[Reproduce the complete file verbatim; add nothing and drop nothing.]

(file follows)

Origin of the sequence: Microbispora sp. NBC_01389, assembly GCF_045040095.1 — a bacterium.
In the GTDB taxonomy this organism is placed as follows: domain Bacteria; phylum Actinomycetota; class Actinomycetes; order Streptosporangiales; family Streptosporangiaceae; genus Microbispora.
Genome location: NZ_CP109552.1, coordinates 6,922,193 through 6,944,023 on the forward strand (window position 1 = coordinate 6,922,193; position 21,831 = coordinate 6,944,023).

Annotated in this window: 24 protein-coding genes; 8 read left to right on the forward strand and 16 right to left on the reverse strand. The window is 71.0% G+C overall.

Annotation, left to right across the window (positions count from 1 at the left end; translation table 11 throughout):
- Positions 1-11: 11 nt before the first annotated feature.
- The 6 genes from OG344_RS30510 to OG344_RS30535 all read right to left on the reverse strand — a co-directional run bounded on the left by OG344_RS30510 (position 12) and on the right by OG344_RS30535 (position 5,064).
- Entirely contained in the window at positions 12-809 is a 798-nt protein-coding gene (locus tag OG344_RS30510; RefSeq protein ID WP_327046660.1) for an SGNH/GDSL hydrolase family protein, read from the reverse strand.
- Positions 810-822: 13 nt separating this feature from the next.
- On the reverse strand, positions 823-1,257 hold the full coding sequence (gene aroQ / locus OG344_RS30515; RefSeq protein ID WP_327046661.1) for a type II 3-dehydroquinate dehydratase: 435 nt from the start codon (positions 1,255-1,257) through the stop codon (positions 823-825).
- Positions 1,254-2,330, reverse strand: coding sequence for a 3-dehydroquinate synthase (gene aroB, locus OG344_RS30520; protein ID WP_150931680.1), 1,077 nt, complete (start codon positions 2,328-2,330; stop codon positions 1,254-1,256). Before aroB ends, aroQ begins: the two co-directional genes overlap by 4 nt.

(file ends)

Origin of the sequence: Microbispora sp. NBC_01389, assembly GCF_045040095.1 — a bacterium.
In the GTDB taxonomy this organism is placed as follows: domain Bacteria; phylum Actinomycetota; class Actinomycetes; order Streptosporangiales; family Streptosporangiaceae; genus Microbispora.
Genome location: NZ_CP109552.1, coordinates 6,922,193 through 6,944,023 on the forward strand (window position 1 = coordinate 6,922,193; position 21,831 = coordinate 6,944,023).

Annotated in this window: 24 protein-coding genes; 8 read left to right on the forward strand and 16 right to left on the reverse strand. The window is 71.0% G+C overall.

Annotation, left to right across the window (positions count from 1 at the left end; translation table 11 throughout):
- Positions 1-11: 11 nt before the first annotated feature.
- The 6 genes from OG344_RS30510 to OG344_RS30535 all read right to left on the reverse strand — a co-directional run bounded on the left by OG344_RS30510 (position 12) and on the right by OG344_RS30535 (position 5,064).
- Entirely contained in the window at positions 12-809 is a 798-nt protein-coding gene (locus tag OG344_RS30510; RefSeq protein ID WP_327046660.1) for an SGNH/GDSL hydrolase family protein, read from the reverse strand.
- Positions 810-822: 13 nt separating this feature from the next.
- On the reverse strand, positions 823-1,257 hold the full coding sequence (gene aroQ / locus OG344_RS30515; RefSeq protein ID WP_327046661.1) for a type II 3-dehydroquinate dehydratase: 435 nt from the start codon (positions 1,255-1,257) through the stop codon (positions 823-825).
- Positions 1,254-2,330, reverse strand: coding sequence for a 3-dehydroquinate synthase (gene aroB, locus OG344_RS30520; protein ID WP_150931680.1), 1,077 nt, complete (start codon positions 2,328-2,330; stop codon positions 1,254-1,256). Before aroB ends, aroQ begins: the two co-directional genes overlap by 4 nt.